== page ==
Laurel Lamb, Curator, University of Arkansas Museum
Blue-and-White Porcelain and Silver (?)
The mystery of life remains a present theme among civilizations from ancient to modern. Those within the Chinese dynasties tried to explain it through various belief systems and folklore. Some beliefs identified a universal life force portioned between every being present on earth, and these portions would redistribute back to the heavens and reincarnate into a new life form. The concept of longevity became a crucial concept and ideal for the Chinese who desired a longer stay on earth. To increase their lifespan, people had to maintain their health and bodies, in other words, their vitality, the ability to thrive, grow, or live. The object presented in this essay embodies the attribute of vitality through iconography and characteristics of form.
The vessel is presumed to be manufactured during the Ming Dynasty (1368 to 1644 CE). It is composed of kaolin for the body, white underglaze and cobalt blue markings for the exterior design on the body, and metal mounting of silver along the openings. The cobalt blue illustrates an endless scene of flowers, vines, and other shapes that resemble either clouds or softened plant forms. There are no registers that divide the body, instead there is a line that separates the globular bottom from the neck. The neck utilizes maximum negative space within the composition save for two flowers. The scene on the vessel’s body presents a creature known as a phoenix flying through the vast floral decoration. A viewer can identify a phoenix through its likeness to a bird, yet incorporation of dragon features such as scales and long whiskers.
The phoenix symbolizes the empress of the Chinese dynasty, and dragons were reserved for the emperor. The combination of phoenixes and plant iconography represents a time of flourishing and peace, thus, prosperity within the dynasty. A prospering empire correlates with increased vitality of the people. The porcelain’s form also alludes to the theme of vitality. The vessel stands at a 11-¾ inches with a globular bottom that pinches into a long narrow neck. There is no handle attached to the exterior, which is what distinguishes it from other types of drinking vessels because the user must grasp the neck in one hand and support the bottom with the other. Additionally, there is a small mammiform spout that protrudes from the lower portion of the body. These two features make up the kendi, a vessel used for pouring out water rather than drinking water from an opening. Its ancestor in form, the kundika, contrastingly poured from the top rather than the lower filling spout for religious rituals.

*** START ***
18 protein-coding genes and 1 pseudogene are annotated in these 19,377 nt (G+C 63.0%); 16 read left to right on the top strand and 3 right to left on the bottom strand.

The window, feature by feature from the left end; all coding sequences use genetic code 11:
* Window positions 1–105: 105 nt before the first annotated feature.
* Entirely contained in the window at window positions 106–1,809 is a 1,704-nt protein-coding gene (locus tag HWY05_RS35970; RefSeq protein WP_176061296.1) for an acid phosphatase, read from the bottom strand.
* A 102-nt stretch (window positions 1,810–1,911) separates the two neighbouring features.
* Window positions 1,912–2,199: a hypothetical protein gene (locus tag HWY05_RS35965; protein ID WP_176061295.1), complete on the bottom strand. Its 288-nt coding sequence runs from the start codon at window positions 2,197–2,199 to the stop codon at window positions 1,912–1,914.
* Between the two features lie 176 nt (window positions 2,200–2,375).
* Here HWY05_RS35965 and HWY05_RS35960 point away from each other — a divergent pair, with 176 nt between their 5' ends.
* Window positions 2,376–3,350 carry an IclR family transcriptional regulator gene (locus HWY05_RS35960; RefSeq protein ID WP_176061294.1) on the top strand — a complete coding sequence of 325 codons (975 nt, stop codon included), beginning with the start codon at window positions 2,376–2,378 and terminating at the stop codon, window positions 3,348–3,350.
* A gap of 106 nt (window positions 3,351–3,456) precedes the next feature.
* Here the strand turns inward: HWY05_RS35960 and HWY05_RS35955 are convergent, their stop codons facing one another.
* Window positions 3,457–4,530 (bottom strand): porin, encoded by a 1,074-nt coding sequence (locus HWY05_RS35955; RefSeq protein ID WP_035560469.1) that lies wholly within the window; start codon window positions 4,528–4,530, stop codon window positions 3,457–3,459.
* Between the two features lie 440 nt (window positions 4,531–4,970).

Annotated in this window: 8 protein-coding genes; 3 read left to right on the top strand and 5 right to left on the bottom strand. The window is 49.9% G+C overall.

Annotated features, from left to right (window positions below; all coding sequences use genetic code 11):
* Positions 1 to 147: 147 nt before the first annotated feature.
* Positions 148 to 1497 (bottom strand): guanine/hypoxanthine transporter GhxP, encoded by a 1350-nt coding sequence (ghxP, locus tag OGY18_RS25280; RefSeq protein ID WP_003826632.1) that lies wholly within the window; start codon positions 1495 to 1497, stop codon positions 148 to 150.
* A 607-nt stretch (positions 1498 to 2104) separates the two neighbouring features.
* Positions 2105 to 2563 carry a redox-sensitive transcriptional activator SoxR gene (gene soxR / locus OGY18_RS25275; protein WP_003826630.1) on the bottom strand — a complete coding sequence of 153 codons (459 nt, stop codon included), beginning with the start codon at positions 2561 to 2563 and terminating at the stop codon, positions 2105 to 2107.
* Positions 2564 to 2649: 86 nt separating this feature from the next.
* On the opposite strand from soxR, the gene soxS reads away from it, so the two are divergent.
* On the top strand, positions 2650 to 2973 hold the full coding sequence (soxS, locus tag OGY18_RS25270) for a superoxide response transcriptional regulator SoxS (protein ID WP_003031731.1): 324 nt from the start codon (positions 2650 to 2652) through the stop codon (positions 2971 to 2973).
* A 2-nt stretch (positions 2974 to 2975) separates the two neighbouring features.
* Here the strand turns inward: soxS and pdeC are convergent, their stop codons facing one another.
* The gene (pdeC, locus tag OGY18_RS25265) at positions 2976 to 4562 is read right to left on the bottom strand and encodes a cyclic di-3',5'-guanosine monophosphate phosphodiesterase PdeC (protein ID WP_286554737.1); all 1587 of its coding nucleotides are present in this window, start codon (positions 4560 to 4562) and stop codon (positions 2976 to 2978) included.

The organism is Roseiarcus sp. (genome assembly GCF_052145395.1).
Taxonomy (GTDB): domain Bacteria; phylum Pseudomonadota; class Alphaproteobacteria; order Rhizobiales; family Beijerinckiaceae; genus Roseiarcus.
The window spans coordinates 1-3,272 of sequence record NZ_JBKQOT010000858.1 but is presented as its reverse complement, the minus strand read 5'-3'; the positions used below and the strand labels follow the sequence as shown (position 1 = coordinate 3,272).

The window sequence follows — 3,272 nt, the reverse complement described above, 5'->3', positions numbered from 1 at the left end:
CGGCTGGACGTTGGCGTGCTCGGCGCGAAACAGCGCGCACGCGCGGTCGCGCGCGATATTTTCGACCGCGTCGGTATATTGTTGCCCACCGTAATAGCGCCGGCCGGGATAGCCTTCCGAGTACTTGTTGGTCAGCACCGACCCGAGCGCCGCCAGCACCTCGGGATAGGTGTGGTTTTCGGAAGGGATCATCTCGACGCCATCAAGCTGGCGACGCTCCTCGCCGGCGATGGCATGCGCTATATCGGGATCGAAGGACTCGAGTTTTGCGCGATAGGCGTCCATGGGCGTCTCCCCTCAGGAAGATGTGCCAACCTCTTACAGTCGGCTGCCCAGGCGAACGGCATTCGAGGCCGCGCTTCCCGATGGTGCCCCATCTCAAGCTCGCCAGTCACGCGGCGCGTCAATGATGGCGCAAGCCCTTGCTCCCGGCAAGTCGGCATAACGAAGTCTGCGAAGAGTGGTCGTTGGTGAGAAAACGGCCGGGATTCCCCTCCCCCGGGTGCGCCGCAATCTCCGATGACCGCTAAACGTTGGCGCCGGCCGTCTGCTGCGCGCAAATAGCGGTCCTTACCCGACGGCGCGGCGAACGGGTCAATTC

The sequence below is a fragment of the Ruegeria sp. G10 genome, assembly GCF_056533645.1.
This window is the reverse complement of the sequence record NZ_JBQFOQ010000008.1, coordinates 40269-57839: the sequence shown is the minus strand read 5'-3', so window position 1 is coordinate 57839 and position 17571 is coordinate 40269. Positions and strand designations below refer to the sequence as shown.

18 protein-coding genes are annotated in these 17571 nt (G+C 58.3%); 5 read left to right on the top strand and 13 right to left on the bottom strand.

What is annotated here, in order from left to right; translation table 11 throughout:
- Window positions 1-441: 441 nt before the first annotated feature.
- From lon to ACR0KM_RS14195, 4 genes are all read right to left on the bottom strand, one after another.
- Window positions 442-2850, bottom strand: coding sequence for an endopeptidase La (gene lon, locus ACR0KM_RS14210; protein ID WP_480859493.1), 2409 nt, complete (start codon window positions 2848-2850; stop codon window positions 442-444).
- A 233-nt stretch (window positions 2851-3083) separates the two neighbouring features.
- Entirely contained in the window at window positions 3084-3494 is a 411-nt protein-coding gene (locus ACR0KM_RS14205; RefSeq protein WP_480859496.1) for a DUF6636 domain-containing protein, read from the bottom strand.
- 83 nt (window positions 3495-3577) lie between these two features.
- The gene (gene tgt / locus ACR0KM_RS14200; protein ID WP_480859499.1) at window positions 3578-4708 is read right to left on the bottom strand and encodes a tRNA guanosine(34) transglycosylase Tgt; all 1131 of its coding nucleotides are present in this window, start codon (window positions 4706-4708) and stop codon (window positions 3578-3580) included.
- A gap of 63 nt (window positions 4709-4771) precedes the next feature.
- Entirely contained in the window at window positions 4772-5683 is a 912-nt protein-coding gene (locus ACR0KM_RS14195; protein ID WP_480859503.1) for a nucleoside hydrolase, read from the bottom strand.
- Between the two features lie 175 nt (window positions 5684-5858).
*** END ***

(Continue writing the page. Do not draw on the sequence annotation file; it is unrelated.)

The reason behind the design to pour from a lower spout that resembles a mammalian gland is most likely to reference the relationship between mother and offspring. For the first portion of its life, the mother provides a life sustaining liquid that supports the individual’s growth and existence. This foundation influences the offspring’s vitality for the future. Additionally, the lower spout encourages the vitality of users by providing a way to share liquids hygienically. The kendi prevents the spread of germs orally by minimizing the contact to the vessel through the mouth.
The top of the vessel is used for filling the container with liquid, but the kendi shown here has silver lid upon it. At present, it does not seem that this lid can be removed, but further exploration by curators may prove otherwise. Upon this metal mounting are very abstract shapes that resemble blooming flowers and crescent moons. These patterns suggest a influence from foreign trade such as the Middle East. Additionally, it is likely the silver mounting was added to increase its value to foreign countries.
H. 29.85 cm
University of Arkansas Museum
Object Accession Number